Illinois Appellate Court Affirms Default Judgment Against Attorney After He Repeatedly Fabricated Expert Witness Disclosures "From Whole Cloth"

Iavor Stoyanov v. Himont Law Group, Ltd., et al., 2024 IL App (1st) 221434-U (April 15, 2024)

April 22, 2024
Lawyers for the Profession®

Brief Summary

The First District Appellate Court in Illinois held that the trial court (Judge Patrick J. Sherlock) was correct in entering a default judgment against an attorney in a legal malpractice action after the attorney repeatedly fabricated his expert witness disclosures "from whole cloth."

Complete Summary

On February 22, 2019, plaintiff filed a professional negligence action against the defendants. Plaintiff alleged he retained defendants in 2010 and "used defendants as his primary lawyer for several years." In 2012, defendants asked plaintiff to invest in a company known as Credit Union Mortgage Utility Banc, Inc. (CUMU). Defendants proposed that plaintiff deposit money into the defendants' trust account to be held in escrow pending a valuation of the company and the drafting of corporate documents.

Plaintiff then deposited $400,000 with defendants, which defendants allegedly misappropriated. As of July 2021, plaintiff had not received any shares in CUMU, and defendants refused to return his $400,000. Plaintiff thus filed an action against defendants for professional negligence, breach of fiduciary duty, conversion, and spoliation of evidence.

On November 4, 2020, defendants disclosed Mary Robinson as an expert witness (the "Robinson Disclosure"). Defendants stated that Robinson "will testify that, based on Illinois Supreme Court Rules and IARDC regulations, that defendant did not commit any legal malpractice." Discovery closed on September 30, 2021. On November 10, 2021, plaintiff moved to bar Robinson from testifying, alleging that "[d]efendants did not actually retain Ms. Robinson or even contact her about this case."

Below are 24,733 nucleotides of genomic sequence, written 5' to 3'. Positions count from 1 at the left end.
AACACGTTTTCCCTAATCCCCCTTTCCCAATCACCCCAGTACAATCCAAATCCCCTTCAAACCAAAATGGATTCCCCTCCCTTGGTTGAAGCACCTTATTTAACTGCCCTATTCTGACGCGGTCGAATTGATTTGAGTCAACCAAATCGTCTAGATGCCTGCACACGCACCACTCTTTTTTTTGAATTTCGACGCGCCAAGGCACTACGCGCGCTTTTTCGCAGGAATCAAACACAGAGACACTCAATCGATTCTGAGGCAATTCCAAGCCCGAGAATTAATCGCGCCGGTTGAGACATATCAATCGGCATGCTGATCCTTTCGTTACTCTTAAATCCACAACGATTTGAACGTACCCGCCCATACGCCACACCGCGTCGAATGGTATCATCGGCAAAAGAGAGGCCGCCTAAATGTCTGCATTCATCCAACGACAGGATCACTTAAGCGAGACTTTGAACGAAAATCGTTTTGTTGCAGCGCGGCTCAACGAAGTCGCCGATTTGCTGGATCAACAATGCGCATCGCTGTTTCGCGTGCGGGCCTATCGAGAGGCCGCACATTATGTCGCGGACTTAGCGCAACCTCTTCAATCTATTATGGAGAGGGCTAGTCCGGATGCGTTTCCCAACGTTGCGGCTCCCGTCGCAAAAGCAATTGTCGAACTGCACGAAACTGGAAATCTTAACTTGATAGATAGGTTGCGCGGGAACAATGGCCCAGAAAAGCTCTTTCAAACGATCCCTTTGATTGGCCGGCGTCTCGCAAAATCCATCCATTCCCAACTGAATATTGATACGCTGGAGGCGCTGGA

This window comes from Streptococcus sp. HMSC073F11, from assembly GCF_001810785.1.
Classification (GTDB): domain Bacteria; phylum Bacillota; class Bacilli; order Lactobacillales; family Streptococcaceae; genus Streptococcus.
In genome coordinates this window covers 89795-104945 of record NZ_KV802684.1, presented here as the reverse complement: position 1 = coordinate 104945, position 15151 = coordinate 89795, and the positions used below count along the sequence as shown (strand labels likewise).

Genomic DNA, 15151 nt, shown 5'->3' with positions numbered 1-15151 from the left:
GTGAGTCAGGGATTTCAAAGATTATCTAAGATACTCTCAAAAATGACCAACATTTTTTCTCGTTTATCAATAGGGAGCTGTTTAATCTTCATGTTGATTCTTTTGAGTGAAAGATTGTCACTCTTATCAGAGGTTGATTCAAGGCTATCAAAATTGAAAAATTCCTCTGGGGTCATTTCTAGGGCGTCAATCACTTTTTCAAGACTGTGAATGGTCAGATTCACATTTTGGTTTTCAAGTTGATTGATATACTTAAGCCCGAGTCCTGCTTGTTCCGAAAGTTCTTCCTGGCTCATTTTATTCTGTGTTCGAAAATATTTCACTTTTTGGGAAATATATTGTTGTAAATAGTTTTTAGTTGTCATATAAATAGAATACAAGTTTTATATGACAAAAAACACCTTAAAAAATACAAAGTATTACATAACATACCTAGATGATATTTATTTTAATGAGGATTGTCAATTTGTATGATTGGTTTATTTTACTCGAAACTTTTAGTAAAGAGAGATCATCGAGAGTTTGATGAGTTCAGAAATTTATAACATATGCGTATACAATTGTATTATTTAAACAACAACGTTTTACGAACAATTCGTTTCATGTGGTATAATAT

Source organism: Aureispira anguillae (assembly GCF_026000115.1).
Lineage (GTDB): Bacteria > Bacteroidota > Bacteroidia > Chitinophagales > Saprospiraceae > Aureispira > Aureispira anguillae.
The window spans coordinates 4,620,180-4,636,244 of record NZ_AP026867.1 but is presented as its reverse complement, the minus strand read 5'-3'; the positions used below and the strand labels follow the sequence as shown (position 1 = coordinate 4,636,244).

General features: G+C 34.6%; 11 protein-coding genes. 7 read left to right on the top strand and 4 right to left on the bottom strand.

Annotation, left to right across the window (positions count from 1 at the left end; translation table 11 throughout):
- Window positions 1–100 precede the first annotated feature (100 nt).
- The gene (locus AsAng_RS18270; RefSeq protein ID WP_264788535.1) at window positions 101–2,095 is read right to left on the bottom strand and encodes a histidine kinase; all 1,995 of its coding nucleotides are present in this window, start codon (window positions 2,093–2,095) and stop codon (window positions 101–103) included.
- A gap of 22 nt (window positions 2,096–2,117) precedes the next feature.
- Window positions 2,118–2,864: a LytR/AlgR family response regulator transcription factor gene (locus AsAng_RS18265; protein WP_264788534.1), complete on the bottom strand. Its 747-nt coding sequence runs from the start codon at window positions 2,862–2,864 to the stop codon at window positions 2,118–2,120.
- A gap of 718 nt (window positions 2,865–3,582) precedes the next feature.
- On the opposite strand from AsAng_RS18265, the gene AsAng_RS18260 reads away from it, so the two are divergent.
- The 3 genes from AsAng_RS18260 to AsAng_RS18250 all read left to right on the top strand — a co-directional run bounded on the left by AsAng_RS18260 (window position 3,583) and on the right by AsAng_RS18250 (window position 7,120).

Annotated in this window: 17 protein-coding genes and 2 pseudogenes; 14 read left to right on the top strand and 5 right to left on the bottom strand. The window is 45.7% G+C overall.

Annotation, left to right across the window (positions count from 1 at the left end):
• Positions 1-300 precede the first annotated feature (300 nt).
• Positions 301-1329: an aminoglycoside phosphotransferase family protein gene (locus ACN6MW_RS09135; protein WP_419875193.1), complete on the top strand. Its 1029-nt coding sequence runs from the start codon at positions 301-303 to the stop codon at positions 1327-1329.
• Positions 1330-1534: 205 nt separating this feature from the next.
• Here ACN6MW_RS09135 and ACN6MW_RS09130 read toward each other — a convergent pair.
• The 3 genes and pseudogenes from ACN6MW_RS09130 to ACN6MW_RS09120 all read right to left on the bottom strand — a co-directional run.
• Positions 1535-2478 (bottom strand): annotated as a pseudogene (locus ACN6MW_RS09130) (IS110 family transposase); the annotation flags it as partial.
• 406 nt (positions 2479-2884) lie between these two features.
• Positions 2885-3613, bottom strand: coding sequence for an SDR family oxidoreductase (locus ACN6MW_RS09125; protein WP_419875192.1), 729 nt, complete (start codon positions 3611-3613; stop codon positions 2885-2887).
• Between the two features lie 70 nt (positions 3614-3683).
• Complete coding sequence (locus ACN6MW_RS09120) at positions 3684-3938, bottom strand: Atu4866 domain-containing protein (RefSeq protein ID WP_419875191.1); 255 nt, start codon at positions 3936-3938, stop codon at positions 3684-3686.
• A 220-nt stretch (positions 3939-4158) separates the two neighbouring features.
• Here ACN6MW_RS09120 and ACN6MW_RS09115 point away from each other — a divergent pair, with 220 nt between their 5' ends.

Plaintiff attached an email exchange between his counsel and Robinson, which confirmed that Robinson had not been retained. On February 8, 2022, the trial court struck the Robinson Disclosure, finding that it was "woefully inadequate" and that it was unclear whether the defendants ever retained Robinson.

Defendants were given additional time to supplement their disclosures. Shortly after that, defendants disclosed Michael Favia as their new expert. In the Favia Disclosure, defendants attested that Favia had reviewed a lengthy list of documents. Defendants further attested that Favia had reached certain opinions, including that defendants did not breach their duty of professional care to plaintiff.

On March 15, 2022, plaintiff filed an emergency motion to strike the Favia Disclosure. In response, Favia's office contacted plaintiff and told him that Favia had not been retained or received any documents. Defendant had contacted Favia about being retained as an expert, but "that was it." Plaintiff requested that the court bar defendants from presenting any experts and impose sanctions. Defendants responded that Favia had initially agreed to be their expert but later "excused himself from the matter." Within 48 hours of learning of this, defendants retained a new expert witness, Michael Raiz. Defendants then filed a second amended expert disclosure (the Raiz Disclosure).